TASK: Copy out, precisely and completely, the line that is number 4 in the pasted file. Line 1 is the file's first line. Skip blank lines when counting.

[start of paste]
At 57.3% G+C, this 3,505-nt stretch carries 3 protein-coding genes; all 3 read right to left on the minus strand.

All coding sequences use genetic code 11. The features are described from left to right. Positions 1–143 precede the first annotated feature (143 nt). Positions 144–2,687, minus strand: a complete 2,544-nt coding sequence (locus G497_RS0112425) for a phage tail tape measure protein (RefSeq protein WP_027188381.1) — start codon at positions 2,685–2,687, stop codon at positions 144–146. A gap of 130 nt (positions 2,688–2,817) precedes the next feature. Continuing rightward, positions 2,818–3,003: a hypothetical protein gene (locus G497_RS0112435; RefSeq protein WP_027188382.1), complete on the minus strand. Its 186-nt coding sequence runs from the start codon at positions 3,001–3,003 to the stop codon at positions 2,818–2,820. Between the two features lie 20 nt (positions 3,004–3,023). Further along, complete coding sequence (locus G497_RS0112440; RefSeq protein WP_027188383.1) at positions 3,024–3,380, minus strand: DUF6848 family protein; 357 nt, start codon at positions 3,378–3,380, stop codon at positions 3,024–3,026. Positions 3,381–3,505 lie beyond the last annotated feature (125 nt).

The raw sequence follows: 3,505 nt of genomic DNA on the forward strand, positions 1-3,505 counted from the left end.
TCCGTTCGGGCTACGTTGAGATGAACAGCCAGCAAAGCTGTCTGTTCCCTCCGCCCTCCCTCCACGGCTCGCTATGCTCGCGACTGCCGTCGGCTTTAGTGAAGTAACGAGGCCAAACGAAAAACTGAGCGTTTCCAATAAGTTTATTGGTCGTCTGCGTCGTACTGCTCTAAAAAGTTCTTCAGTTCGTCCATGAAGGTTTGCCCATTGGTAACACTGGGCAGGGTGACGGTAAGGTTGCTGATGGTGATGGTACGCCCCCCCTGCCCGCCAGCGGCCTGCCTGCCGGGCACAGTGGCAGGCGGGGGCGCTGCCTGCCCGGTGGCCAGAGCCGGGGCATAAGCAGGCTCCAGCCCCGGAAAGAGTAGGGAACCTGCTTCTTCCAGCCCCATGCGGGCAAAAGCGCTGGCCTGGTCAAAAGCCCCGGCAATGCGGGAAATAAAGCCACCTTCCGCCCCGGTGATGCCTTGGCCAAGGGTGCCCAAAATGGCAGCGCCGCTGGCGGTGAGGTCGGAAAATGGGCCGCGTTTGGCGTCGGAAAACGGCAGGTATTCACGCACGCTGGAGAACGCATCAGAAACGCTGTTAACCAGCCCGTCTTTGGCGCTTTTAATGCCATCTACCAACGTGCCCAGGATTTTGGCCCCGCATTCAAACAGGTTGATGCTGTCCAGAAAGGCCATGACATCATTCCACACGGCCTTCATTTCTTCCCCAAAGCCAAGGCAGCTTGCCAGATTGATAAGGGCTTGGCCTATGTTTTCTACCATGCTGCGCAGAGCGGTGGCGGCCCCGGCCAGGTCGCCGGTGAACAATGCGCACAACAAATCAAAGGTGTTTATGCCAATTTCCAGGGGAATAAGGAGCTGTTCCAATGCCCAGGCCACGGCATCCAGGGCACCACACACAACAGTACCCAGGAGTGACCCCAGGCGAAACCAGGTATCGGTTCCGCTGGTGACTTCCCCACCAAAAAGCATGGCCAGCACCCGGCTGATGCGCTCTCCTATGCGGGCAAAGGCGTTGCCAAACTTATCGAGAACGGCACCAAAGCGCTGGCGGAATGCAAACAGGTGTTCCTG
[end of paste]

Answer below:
TCCGTTCGGGCTACGTTGAGATGAACAGCCAGCAAAGCTGTCTGTTCCCTCCGCCCTCCCTCCACGGCTCGCTATGCTCGCGACTGCCGTCGGCTTTAGTGAAGTAACGAGGCCAAACGAAAAACTGAGCGTTTCCAATAAGTTTATTGGTCGTCTGCGTCGTACTGCTCTAAAAAGTTCTTCAGTTCGTCCATGAAGGTTTGCCCATTGGTAACACTGGGCAGGGTGACGGTAAGGTTGCTGATGGTGATGGTACGCCCCCCCTGCCCGCCAGCGGCCTGCCTGCCGGGCACAGTGGCAGGCGGGGGCGCTGCCTGCCCGGTGGCCAGAGCCGGGGCATAAGCAGGCTCCAGCCCCGGAAAGAGTAGGGAACCTGCTTCTTCCAGCCCCATGCGGGCAAAAGCGCTGGCCTGGTCAAAAGCCCCGGCAATGCGGGAAATAAAGCCACCTTCCGCCCCGGTGATGCCTTGGCCAAGGGTGCCCAAAATGGCAGCGCCGCTGGCGGTGAGGTCGGAAAATGGGCCGCGTTTGGCGTCGGAAAACGGCAGGTATTCACGCACGCTGGAGAACGCATCAGAAACGCTGTTAACCAGCCCGTCTTTGGCGCTTTTAATGCCATCTACCAACGTGCCCAGGATTTTGGCCCCGCATTCAAACAGGTTGATGCTGTCCAGAAAGGCCATGACATCATTCCACACGGCCTTCATTTCTTCCCCAAAGCCAAGGCAGCTTGCCAGATTGATAAGGGCTTGGCCTATGTTTTCTACCATGCTGCGCAGAGCGGTGGCGGCCCCGGCCAGGTCGCCGGTGAACAATGCGCACAACAAATCAAAGGTGTTTATGCCAATTTCCAGGGGAATAAGGAGCTGTTCCAATGCCCAGGCCACGGCATCCAGGGCACCACACACAACAGTACCCAGGAGTGACCCCAGGCGAAACCAGGTATCGGTTCCGCTGGTGACTTCCCCACCAAAAAGCATGGCCAGCACCCGGCTGATGCGCTCTCCTATGCGGGCAAAGGCGTTGCCAAACTTATCGAGAACGGCACCAAAGCGCTGGCGGAATGCAAACAGGTGTTCCTG